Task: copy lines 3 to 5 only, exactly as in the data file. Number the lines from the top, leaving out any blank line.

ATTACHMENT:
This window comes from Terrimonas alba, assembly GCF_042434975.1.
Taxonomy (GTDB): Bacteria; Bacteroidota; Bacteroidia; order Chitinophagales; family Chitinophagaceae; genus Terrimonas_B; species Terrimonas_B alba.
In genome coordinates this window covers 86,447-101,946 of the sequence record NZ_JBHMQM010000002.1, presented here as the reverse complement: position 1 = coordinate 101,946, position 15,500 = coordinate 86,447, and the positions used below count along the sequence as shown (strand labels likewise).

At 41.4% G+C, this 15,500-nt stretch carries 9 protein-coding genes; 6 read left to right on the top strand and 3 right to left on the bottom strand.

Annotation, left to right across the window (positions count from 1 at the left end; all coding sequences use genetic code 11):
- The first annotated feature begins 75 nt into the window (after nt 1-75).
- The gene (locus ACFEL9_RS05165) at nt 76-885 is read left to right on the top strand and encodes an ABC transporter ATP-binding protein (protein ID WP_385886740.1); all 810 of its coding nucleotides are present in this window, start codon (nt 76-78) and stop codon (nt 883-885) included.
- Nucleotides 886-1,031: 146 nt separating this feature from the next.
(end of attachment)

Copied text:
In genome coordinates this window covers 86,447-101,946 of the sequence record NZ_JBHMQM010000002.1, presented here as the reverse complement: position 1 = coordinate 101,946, position 15,500 = coordinate 86,447, and the positions used below count along the sequence as shown (strand labels likewise).

At 41.4% G+C, this 15,500-nt stretch carries 9 protein-coding genes; 6 read left to right on the top strand and 3 right to left on the bottom strand.

Annotation, left to right across the window (positions count from 1 at the left end; all coding sequences use genetic code 11):